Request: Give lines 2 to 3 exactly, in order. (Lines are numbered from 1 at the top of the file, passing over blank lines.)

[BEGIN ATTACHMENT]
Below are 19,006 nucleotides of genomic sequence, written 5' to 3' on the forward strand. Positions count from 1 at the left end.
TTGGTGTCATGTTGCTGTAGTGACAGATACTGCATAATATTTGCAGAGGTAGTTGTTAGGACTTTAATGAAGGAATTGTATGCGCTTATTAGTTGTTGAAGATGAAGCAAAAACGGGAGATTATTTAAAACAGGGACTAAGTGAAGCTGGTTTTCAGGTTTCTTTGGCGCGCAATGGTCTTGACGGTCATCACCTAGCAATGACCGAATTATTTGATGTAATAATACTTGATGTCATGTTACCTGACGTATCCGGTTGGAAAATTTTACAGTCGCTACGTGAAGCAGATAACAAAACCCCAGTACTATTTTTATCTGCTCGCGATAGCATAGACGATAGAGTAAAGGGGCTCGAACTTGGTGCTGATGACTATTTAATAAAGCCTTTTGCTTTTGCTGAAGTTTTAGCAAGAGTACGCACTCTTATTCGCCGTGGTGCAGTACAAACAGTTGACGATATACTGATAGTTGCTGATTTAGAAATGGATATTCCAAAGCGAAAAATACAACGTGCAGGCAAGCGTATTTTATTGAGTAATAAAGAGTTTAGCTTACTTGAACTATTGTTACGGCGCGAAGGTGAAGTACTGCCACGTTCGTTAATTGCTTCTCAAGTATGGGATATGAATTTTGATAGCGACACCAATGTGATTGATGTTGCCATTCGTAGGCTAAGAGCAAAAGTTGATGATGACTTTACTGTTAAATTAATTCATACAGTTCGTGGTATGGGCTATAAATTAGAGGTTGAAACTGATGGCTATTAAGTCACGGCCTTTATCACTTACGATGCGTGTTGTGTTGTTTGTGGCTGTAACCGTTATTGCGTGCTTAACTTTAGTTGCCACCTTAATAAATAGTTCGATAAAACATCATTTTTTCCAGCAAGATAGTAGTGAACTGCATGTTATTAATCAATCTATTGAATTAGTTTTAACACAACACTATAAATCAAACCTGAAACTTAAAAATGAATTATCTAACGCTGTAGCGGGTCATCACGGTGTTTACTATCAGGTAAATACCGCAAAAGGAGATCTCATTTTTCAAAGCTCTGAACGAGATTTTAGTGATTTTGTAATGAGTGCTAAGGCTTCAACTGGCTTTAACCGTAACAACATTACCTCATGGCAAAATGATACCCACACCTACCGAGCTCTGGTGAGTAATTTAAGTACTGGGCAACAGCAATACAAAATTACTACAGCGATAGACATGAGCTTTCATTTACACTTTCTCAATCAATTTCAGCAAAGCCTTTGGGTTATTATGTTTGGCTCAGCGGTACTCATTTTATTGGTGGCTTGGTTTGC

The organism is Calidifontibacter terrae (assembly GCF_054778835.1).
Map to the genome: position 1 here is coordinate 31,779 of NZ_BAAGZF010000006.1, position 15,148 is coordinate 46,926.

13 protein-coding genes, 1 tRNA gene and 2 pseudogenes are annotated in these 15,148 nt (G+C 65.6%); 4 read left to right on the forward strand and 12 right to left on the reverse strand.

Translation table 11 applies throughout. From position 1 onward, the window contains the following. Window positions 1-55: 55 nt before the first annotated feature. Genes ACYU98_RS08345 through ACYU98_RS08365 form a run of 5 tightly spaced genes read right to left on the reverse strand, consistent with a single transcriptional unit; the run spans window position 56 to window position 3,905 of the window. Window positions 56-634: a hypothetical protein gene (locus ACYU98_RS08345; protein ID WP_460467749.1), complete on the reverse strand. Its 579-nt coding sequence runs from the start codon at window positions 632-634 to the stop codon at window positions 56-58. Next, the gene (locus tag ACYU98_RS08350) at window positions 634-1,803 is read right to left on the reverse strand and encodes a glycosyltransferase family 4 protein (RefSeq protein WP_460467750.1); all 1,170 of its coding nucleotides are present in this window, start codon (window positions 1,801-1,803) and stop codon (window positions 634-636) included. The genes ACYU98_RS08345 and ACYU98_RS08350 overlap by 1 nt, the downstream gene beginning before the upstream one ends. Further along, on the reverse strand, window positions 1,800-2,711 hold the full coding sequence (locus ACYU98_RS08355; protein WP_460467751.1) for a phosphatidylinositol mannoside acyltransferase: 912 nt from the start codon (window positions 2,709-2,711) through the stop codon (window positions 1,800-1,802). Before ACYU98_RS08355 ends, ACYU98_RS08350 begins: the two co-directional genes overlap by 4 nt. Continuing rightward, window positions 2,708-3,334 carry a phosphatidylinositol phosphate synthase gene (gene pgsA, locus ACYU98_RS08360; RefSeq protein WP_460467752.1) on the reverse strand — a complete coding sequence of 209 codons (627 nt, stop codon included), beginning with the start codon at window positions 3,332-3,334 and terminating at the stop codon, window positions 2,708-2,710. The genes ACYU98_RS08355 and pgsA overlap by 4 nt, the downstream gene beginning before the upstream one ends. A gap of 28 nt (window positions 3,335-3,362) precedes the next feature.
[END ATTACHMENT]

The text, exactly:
TTGGTGTCATGTTGCTGTAGTGACAGATACTGCATAATATTTGCAGAGGTAGTTGTTAGGACTTTAATGAAGGAATTGTATGCGCTTATTAGTTGTTGAAGATGAAGCAAAAACGGGAGATTATTTAAAACAGGGACTAAGTGAAGCTGGTTTTCAGGTTTCTTTGGCGCGCAATGGTCTTGACGGTCATCACCTAGCAATGACCGAATTATTTGATGTAATAATACTTGATGTCATGTTACCTGACGTATCCGGTTGGAAAATTTTACAGTCGCTACGTGAAGCAGATAACAAAACCCCAGTACTATTTTTATCTGCTCGCGATAGCATAGACGATAGAGTAAAGGGGCTCGAACTTGGTGCTGATGACTATTTAATAAAGCCTTTTGCTTTTGCTGAAGTTTTAGCAAGAGTACGCACTCTTATTCGCCGTGGTGCAGTACAAACAGTTGACGATATACTGATAGTTGCTGATTTAGAAATGGATATTCCAAAGCGAAAAATACAACGTGCAGGCAAGCGTATTTTATTGAGTAATAAAGAGTTTAGCTTACTTGAACTATTGTTACGGCGCGAAGGTGAAGTACTGCCACGTTCGTTAATTGCTTCTCAAGTATGGGATATGAATTTTGATAGCGACACCAATGTGATTGATGTTGCCATTCGTAGGCTAAGAGCAAAAGTTGATGATGACTTTACTGTTAAATTAATTCATACAGTTCGTGGTATGGGCTATAAATTAGAGGTTGAAACTGATGGCTATTAAGTCACGGCCTTTATCACTTACGATGCGTGTTGTGTTGTTTGTGGCTGTAACCGTTATTGCGTGCTTAACTTTAGTTGCCACCTTAATAAATAGTTCGATAAAACATCATTTTTTCCAGCAAGATAGTAGTGAACTGCATGTTATTAATCAATCTATTGAATTAGTTTTAACACAACACTATAAATCAAACCTGAAACTTAAAAATGAATTATCTAACGCTGTAGCGGGTCATCACGGTGTTTACTATCAGGTAAATACCGCAAAAGGAGATCTCATTTTTCAAAGCTCTGAACGAGATTTTAGTGATTTTGTAATGAGTGCTAAGGCTTCAACTGGCTTTAACCGTAACAACATTACCTCATGGCAAAATGATACCCACACCTACCGAGCTCTGGTGAGTAATTTAAGTACTGGGCAACAGCAATACAAAATTACTACAGCGATAGACATGAGCTTTCATTTACACTTTCTCAATCAATTTCAGCAAAGCCTTTGGGTTATTATGTTTGGCTCAGCGGTACTCATTTTATTGGTGGCTTGGTTTGC

The organism is Calidifontibacter terrae (assembly GCF_054778835.1).